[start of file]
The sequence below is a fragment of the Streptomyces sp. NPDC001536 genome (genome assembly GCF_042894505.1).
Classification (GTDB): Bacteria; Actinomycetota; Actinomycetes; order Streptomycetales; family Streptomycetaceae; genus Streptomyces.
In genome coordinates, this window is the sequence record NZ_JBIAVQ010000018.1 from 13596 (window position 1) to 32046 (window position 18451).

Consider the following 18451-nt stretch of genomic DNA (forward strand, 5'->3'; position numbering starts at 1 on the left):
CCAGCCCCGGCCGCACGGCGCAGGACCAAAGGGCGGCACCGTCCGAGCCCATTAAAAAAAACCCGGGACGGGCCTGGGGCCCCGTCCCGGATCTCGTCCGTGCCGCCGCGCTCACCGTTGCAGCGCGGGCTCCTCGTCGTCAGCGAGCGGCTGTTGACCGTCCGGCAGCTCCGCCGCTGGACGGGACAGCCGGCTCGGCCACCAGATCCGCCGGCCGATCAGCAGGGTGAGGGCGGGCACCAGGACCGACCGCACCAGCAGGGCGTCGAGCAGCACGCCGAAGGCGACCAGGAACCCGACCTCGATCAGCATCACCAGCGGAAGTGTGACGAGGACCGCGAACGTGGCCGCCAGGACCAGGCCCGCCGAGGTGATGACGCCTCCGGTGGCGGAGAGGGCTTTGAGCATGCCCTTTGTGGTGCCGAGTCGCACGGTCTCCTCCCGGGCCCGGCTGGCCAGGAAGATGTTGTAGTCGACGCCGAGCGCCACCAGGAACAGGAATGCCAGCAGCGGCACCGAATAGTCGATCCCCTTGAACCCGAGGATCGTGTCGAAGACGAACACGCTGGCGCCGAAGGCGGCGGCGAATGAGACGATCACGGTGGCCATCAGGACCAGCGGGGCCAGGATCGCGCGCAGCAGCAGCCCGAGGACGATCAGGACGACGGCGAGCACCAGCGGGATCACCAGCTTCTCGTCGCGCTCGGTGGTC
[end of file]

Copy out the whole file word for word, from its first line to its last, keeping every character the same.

The sequence below is a fragment of the Streptomyces sp. NPDC001536 genome (genome assembly GCF_042894505.1).
Classification (GTDB): Bacteria; Actinomycetota; Actinomycetes; order Streptomycetales; family Streptomycetaceae; genus Streptomyces.
In genome coordinates, this window is the sequence record NZ_JBIAVQ010000018.1 from 13596 (window position 1) to 32046 (window position 18451).

Consider the following 18451-nt stretch of genomic DNA (forward strand, 5'->3'; position numbering starts at 1 on the left):
CCAGCCCCGGCCGCACGGCGCAGGACCAAAGGGCGGCACCGTCCGAGCCCATTAAAAAAAACCCGGGACGGGCCTGGGGCCCCGTCCCGGATCTCGTCCGTGCCGCCGCGCTCACCGTTGCAGCGCGGGCTCCTCGTCGTCAGCGAGCGGCTGTTGACCGTCCGGCAGCTCCGCCGCTGGACGGGACAGCCGGCTCGGCCACCAGATCCGCCGGCCGATCAGCAGGGTGAGGGCGGGCACCAGGACCGACCGCACCAGCAGGGCGTCGAGCAGCACGCCGAAGGCGACCAGGAACCCGACCTCGATCAGCATCACCAGCGGAAGTGTGACGAGGACCGCGAACGTGGCCGCCAGGACCAGGCCCGCCGAGGTGATGACGCCTCCGGTGGCGGAGAGGGCTTTGAGCATGCCCTTTGTGGTGCCGAGTCGCACGGTCTCCTCCCGGGCCCGGCTGGCCAGGAAGATGTTGTAGTCGACGCCGAGCGCCACCAGGAACAGGAATGCCAGCAGCGGCACCGAATAGTCGATCCCCTTGAACCCGAGGATCGTGTCGAAGACGAACACGCTGGCGCCGAAGGCGGCGGCGAATGAGACGATCACGGTGGCCATCAGGACCAGCGGGGCCAGGATCGCGCGCAGCAGCAGCCCGAGGACGATCAGGACGACGGCGAGCACCAGCGGGATCACCAGCTTCTCGTCGCGCTCGGTGGTC